Usk Castle Chase Woodland.

We have had many more visitors to our woodland foot paths over the last month as people make the most of their daily activity. We are very happy to share our woods and farm land with walkers, however we thought many may not know the history of the woods, what goes on in the woodland and why it is important to stick to the footpaths. 

The woods you see around you today are ancient in parts, but much was planted and created by Rudge Humphreys. The woods, footpaths and riding tracks are now maintained by the Humphreys family to be enjoyed by many, but with consideration that they are a work place, a conservation site and family home.  All the photos in this blog have been taken in our woodland.

Long ago, the Footpath would have been the way from Usk Castle to Raglan castle, and the Kitty Beech Road is a remnant of the sunken road.  The Usk circular path leads to Cwm Cayo Farm, through a busy farmyard, and on to the Abergavenny road.


Who lives and works in the woods?  Many more people and animals than you would think. 

Work goes on all year round:

  • Foresters planting and beating-up (replacing saplings that have died) in the autumn and spring. 
  • Drashing recently planted areas (clearing out competitive weed species) in the mid-summer months
  • Felling for firewood and clearing fallen trees goes on all year round. 
  • Harvesting is carried out in dry times during the dormant season of winter.
  • Cutting Christmas trees in December for the local Christmas market,  and also to order – right up to Christmas Eve sometimes!
  • A Game Shoot between October and February
  • There is a Hacking Club in  Park Wood, to provide safe off-road riding all year round, and the subscribers monitor this
  • Two Bee-keepers have hives in the woods to make use of the great variety of flowering trees – limes and chestnut are real favourites.
  • The wildlife keeps well out of sight, but there are many species of ground-nesting birds such as duck, geese, and partridge about. Small mammals too, but the shrews, voles, water rats,  and hedgehogs will keep well out of sight, and the larger badgers and foxes are mostly nocturnal so are unlikely to be seen.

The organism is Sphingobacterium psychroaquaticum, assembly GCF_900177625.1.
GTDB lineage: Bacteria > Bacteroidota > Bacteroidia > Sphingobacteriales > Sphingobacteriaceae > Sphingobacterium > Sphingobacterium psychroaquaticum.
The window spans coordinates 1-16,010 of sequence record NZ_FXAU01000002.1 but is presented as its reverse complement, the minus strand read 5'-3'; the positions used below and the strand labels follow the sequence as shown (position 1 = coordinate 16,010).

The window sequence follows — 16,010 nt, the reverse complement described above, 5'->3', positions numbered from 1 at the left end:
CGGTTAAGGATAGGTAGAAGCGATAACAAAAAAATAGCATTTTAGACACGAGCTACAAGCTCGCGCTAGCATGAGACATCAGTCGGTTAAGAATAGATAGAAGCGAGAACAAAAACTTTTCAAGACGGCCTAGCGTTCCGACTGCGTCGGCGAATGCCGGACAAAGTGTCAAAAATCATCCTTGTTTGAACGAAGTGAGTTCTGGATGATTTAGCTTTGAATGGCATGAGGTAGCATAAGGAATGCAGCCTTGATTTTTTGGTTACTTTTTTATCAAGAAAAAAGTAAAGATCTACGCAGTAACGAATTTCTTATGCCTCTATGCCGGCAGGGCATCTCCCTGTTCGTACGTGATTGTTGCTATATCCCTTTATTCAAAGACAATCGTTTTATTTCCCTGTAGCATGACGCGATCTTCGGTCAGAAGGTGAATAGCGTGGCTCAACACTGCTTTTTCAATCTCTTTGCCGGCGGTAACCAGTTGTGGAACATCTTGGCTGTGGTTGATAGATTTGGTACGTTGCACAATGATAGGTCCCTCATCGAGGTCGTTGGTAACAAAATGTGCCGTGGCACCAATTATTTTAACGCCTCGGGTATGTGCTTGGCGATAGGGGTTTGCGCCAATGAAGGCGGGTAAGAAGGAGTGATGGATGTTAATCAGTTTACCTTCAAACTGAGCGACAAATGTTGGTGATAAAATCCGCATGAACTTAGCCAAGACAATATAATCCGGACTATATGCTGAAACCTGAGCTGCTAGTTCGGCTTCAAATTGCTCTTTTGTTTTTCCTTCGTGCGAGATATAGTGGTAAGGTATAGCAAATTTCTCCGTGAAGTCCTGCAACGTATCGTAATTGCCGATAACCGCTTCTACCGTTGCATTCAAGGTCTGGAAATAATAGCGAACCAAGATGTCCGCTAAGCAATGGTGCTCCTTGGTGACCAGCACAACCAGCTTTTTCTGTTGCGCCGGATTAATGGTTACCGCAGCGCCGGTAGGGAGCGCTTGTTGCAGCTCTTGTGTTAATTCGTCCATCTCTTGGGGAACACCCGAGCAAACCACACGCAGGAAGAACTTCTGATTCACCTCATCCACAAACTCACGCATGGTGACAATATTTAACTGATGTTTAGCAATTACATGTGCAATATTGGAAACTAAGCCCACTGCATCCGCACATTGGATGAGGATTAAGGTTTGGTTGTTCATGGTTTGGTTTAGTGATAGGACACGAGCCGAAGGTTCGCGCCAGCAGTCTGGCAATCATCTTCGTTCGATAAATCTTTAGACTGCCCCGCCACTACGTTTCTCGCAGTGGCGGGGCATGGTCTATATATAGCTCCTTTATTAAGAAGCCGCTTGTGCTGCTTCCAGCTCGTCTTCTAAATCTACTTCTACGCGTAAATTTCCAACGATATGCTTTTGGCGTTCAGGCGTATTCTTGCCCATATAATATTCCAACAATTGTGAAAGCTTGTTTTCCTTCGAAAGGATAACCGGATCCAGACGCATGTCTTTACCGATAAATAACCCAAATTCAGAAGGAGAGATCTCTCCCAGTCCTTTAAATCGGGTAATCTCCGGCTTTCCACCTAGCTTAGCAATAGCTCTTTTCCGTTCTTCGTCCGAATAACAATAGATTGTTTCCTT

Our residents are precious, so this means that dogs must be kept on leads,especially important near the pond and in the fields.  Sheep and lambs have often been chased and killed or injured by errant dogs.


Rudge planted the woods on his return from India where he was stationed during WW2.  It had been his dream, whiling away the hot dusty days on the North-West Frontier to plant up the lands that had once been a hunting chase to supply the medieval castle.  The war had interrupted his career just as he became interested in trees,  and was studying forestry on the Holkham estate. 


 Rudge saw that the need to plant trees was vital, and was able to buy Cwm Cayo farm, and the woods that had been felled during the war by Davies the timber merchant at the Woodbine  (£7000)  farm land – some of the old hedgerow banks can still be seen. 


Before the war, Rudge had met Richard St.Barbe-Baker, a charismatic and enthusiastic fore-runner of the environmentalists of the 21st century, founder of the national parks movement after seeing the California Pacific Redwoods being destroyed.  St. Barbe would stay at Usk, give talks inspiring people to join and fund his ‘Men of the Trees’ (which still runs today as The International tree Foundation) and was fond of using singing and dance as a way of getting communities to work together on his projects.  He visited almost every country in the world and spoke to the leaders, writing over 70 books.  He also gave Rudge the statuesque Pacific  Redwoods towering above the pond as a late wedding present in 1950.

He designed mixed woodlands to utilise different soil conditions and supply different markets.  Softwoods – Larch, Sitka and Norway Spruce, Douglas, Scots Pine are all timber for the building trade;  Chestnut and hazel, to coppice for fencing and hedging, and with box, broom and other native shrubs to provide an under-storey for environmental habitats.   Hardwood avenues of Beech, Oak, Elm, Lime and cherry  were chosen for the joy of variety along the rides, and compartments of hardwoods were planted in the steep or difficult to access areas, as a long-term investment in timber,  for successive generations. 

By the time Rudge died in 1985 there were almost 200 acres of woods.


For practical forest management, Rudge planted in ‘compartments’ like the large-scale forestry estates but much smaller.  Around each compartment runs a track or ‘ride’ lined with mature hardwoods.  Some of these do well, others are damaged beyond recovery by grey squirrels marking their territory.  A block of a single species trees makes all the management operations much easier, clearing the brambles that swamp very young trees, thinning them in approximately 10 year cycles, to make space for the growing trees, and finally for harvesting after about 30 years, and replanting to start the growing cycle all over again.  

 Henry has harvested many of the trees his father planted – twice in some places, and replanted thousands of trees every year.  Some trees will regenerate naturally, and some people think of this as Re-wilding.. ..if only it were that simple.  The dominant native species such as Birch, Sycamore, Ash and Blackthorn. prevent the trees we really need from thriving, and the winner will always be Sycamore, which like bracken is a mono-culture and stifles diversity of habitat.

Henry’s legacy will be quality building timber for the mid 21st century, and a lovely landscape to enhance Monmouthshire.

Laura and Rosie Humphreys